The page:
And here is where Judge Frank's opinion gets interesting. Price argued that her future financial prospects should be considered for no longer than the remaining period of her 10-year loan repayment obligation, which ended in 2024. DOE argued that Judge Frank should consider Price's financial prospects for a much longer time--the 20- or 25-year period of an income-based repayment plan.

Fortunately for Price, Judge Frank did not buy DOE's argument. The judge ruled that Price had rejected a long-term income-based repayment plan in good faith; and thus he would consider her financial prospects based on the terms of her ten-year repayment obligation and not the 20 or 25 years DOE requested.

Judge Frank said he was obligated to consider Price's future financial prospects based on "specific articulable facts, not unfounded optimism." If he were required to consider Price's financial situation over a 20- or 25-year term, Judge Frank reasoned, his determination "[would] be nothing more than mere guesswork, without any reasonable degree of certitude."

Moreover, Judge Frank pointed out, DOE's own expert testified that DOE's 20-year REPAYE program was ill-suited for Price and that he would not recommend it for her. Judge Price also noted that a REPAYE plan would require Price to consolidate her debt, which would cause accrued interest to be capitalized into a larger loan balance--meaning she would be "paying interest on interest."

If Price's meager income did not improve significantly in later years, Judge Frank explained, her loan would eventually "reach a kind of 'escape velocity,'" meaning that her monthly payments would not be enough to cover accruing interest and her loan balance would grow "for the next several decades."

Based on this analysis, Judge Frank then considered what Price's financial prospects would likely be over the next five years--about 70 percent of the remaining repayment period. The judge concluded Price would probably be unable to pay back her loans over that period.

In short, after applying the second prong of the Brunner test to Price's financial outlook, the judge discharged all of Price's federal loans.

Without question, the heart of Judge Price's ruling was based on his conclusion that Price had rejected a long-term payment period in good faith. And of course, his decision was made a lot easier due to the fact that DOE's own expert admitted that a long-term repayment plan was not appropriate for her.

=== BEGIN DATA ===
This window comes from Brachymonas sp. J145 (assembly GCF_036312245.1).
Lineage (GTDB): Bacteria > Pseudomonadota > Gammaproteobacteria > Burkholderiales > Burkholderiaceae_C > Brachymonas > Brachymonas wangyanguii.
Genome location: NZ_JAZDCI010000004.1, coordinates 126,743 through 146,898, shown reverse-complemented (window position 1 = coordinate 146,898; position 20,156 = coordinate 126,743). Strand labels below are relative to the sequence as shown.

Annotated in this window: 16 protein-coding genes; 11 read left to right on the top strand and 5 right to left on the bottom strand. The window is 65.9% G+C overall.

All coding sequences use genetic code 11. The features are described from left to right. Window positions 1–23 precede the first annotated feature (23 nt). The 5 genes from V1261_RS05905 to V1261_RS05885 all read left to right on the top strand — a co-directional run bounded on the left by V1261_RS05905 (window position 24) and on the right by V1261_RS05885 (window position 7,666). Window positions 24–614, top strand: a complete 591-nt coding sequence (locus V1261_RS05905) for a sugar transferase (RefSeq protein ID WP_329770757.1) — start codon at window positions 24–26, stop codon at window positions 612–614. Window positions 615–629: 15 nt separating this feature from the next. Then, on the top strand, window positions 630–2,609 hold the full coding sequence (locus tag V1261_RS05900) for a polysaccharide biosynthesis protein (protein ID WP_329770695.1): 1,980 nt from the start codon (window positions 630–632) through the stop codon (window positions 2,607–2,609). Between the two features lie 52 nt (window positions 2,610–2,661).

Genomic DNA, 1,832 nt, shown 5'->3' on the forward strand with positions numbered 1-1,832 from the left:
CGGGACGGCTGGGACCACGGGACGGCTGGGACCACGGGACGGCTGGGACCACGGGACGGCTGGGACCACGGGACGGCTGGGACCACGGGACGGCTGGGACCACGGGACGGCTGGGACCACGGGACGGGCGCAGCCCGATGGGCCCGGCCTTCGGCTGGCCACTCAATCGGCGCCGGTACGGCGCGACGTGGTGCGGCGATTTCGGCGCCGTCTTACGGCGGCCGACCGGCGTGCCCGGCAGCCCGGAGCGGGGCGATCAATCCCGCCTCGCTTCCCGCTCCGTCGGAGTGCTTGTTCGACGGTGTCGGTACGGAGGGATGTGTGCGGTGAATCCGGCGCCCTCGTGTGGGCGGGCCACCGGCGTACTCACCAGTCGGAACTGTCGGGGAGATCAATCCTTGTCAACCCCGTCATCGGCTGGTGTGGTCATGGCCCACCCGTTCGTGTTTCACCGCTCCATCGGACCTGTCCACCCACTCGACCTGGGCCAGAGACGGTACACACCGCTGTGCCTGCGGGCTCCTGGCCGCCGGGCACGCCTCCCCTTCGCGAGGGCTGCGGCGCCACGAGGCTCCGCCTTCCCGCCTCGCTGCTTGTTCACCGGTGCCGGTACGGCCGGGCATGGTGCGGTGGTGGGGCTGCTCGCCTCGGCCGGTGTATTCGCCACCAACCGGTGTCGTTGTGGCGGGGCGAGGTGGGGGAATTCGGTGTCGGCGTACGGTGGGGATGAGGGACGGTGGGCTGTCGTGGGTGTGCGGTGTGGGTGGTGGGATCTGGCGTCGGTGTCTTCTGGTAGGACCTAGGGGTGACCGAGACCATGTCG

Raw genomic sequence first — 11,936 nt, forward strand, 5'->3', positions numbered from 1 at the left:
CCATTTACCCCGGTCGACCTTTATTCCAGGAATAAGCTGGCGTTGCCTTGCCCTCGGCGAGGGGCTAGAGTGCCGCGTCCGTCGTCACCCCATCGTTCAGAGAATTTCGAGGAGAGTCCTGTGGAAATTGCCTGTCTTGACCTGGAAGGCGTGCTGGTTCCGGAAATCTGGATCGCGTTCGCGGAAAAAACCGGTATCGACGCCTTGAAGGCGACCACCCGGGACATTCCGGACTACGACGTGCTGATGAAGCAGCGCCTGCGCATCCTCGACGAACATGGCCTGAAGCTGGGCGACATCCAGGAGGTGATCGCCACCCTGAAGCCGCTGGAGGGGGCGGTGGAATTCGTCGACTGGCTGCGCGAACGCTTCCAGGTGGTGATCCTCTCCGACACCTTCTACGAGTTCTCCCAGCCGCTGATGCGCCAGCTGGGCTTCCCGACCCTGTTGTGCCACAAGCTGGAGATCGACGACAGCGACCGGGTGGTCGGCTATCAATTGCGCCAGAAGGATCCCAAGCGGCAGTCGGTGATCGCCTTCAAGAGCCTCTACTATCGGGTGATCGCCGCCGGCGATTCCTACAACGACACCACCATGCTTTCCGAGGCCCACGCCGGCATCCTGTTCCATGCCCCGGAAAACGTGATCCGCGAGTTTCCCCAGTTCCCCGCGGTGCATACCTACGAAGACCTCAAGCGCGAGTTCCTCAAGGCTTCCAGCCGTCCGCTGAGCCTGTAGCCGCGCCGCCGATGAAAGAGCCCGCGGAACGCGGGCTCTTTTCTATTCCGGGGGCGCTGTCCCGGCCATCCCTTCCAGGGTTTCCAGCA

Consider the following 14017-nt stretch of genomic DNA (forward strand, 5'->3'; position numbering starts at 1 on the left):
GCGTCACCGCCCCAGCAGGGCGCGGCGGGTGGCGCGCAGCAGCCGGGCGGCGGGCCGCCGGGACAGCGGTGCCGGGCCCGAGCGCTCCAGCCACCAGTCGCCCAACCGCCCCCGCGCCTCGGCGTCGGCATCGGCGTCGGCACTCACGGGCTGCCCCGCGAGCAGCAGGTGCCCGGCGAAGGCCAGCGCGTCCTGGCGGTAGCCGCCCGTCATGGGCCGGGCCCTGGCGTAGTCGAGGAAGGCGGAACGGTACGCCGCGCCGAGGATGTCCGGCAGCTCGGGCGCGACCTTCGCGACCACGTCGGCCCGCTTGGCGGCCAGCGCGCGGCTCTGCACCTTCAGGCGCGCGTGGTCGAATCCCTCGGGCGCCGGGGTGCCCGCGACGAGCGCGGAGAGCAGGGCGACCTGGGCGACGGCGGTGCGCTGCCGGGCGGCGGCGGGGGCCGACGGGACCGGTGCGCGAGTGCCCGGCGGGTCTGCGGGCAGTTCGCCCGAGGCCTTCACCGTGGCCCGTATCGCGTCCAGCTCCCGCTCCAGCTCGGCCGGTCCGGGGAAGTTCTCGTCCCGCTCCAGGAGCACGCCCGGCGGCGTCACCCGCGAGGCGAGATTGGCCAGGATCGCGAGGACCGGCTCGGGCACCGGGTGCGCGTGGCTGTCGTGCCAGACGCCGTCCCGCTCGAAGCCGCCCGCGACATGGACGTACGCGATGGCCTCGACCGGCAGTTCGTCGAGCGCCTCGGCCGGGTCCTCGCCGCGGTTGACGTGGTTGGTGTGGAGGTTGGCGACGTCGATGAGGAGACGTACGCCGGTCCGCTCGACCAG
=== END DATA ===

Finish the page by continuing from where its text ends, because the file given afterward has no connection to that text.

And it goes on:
What does the Price decision mean for other overburdened student-loan debtors?

 Judge Frank's Price decision is significant for at least three reasons:

 First, this is the most recent in a string of bankruptcy court decisions that have discharged student-loan debt owed by single mothers with dependent children. Price follows in the wake of Lamento, Acosta-Conniff (on appeal), Fern, and McDowell--all decisions involving single mothers with children who won discharges or partial discharges of their student loans.

Second, this is the latest in a series of very well-reasoned bankruptcy court decisions in which bankruptcy judges have worked hard to grant relief to overburdened debtors within the harsh constraints of the Brunner test. Judge Frank's decision was 25 pages long; Judge Berger's decision in the Johnson case out of Kansas was extensively researched. The Abney decision, the Fern decision, and several more have displayed remarkable intellectual agility and commendable commitment to the bankruptcy courts' core purpose, which is to grant overburdened debtors a fresh start in life.

Third, Judge Frank ruled that when a court applies the second prong of the Brunner test to determine whether  a debtor's financial prospects will improve in the future, the appropriate time period for consideration is the original term of the loan (generally 10 years) rather than the extended term of a hypothetical 20-year or 25-year income-based repayment plan.

Admittedly, Judge Frank's conclusion on this last point is a little fuzzy. Price had refused to sign up for a long-term, income-based repayment plan, and Judge Frank ruled that Price's decision to reject such a plan had been made in good faith. Judge Frank might have ruled differently if Price had signed up for a 20-year REPAYE plan before filing for bankruptcy.